The end of apartheid brought South Africa into the global media environment. Outside companies invested in the nation's newspapers while South African conglomerates pursued lucrative tech ventures and communication markets around the world. Many observers viewed the rapid development of South African media as a roadmap from authoritarianism to global modernity.
Herman Wasserman analyses the debates surrounding South Africa's new media presence against the backdrop of rapidly changing geopolitics. His exploration reveals how South African disputes regarding access to, and representation in, the media reflect the domination and inequality in the global communication sphere. Optimists see post-apartheid media as providing a vital space that encourages exchanges of opinion in a young democracy. Critics argue that the public sphere mirrors South Africa's past divisions and privileges the viewpoints of the elite.
Wasserman delves into the ways these simplistic narratives obscure the country's internal tensions, conflicts and paradoxes even as he charts the diverse nature of South African entry into the global arena.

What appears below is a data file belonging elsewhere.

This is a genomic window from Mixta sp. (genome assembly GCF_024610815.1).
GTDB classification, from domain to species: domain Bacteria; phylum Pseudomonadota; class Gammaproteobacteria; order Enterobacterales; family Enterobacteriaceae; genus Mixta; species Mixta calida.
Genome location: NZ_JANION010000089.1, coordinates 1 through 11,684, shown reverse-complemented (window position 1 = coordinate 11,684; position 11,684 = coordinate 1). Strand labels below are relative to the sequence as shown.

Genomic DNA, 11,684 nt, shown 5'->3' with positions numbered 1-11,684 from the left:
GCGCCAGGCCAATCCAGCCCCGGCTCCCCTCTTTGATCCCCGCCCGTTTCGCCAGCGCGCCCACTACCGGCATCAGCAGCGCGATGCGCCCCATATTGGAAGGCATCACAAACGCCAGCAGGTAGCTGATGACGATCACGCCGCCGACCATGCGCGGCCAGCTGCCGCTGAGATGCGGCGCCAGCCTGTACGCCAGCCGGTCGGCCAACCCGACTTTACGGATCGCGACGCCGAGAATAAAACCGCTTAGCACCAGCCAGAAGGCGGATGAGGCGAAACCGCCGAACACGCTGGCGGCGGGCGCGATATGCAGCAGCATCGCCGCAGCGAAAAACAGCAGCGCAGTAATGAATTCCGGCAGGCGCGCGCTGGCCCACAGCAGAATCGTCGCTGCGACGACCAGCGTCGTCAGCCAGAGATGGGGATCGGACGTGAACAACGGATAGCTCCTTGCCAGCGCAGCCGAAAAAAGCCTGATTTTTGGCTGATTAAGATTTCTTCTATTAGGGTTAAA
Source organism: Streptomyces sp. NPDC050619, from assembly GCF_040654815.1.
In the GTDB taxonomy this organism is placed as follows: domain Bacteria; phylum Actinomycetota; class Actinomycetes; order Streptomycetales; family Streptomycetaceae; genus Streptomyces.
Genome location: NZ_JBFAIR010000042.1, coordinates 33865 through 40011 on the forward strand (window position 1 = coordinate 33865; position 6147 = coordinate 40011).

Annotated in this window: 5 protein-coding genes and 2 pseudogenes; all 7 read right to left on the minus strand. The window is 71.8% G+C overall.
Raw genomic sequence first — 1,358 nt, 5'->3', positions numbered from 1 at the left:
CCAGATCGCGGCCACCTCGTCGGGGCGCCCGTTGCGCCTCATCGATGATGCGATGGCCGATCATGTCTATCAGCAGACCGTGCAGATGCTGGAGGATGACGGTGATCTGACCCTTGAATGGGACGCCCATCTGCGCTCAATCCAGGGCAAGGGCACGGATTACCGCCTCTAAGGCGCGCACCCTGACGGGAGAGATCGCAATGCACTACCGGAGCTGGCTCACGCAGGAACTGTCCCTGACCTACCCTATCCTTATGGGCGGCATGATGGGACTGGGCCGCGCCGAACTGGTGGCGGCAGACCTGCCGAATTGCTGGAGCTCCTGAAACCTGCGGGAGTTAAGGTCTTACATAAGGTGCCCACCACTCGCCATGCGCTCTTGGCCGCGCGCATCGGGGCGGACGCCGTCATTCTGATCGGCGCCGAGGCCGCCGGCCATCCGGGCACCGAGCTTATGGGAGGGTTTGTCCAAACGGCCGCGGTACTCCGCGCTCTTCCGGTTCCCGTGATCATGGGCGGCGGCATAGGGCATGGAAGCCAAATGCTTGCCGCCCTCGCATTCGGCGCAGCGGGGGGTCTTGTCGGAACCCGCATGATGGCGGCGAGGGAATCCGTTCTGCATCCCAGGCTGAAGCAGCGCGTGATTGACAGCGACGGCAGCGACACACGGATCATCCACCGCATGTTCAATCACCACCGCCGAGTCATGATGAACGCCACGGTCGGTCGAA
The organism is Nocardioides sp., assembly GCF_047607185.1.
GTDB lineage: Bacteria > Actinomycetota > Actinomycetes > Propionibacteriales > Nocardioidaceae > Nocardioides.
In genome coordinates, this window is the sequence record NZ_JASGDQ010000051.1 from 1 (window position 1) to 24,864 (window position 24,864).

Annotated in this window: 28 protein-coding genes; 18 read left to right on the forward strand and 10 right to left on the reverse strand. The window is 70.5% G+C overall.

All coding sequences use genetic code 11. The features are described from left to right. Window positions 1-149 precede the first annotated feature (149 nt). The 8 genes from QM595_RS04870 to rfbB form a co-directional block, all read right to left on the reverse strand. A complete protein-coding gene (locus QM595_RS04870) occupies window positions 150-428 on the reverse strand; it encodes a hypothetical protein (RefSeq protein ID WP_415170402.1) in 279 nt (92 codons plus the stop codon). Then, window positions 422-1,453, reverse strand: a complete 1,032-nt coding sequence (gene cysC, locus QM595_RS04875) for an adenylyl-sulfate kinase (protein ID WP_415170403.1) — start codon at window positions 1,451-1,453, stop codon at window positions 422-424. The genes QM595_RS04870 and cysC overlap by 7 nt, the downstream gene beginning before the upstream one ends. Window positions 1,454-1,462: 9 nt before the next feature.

This study work guide has been compiled to help learners understand and grasp all aspects of the novel and use of language in Finders Keepers, the prescribed novel for Grade 10 English First Additional Language. This study work guide has been compiled to the requirements of CAPS and all important aspects relating to the novel have been covered – in accessible language. The story is about Lufuno leaving Jozi to start a new life in Cape Town. She is bullied at school because of her Venda heritage. She develops a friendship with a Xhosa chief's son.
This study work guide forms part of a series. It is not only a guide in which the novel is discussed, but also a workbook in which learners can make notes. This provides revision for exams and tests. This study work guide supplements the prescribed text Finders Keepers.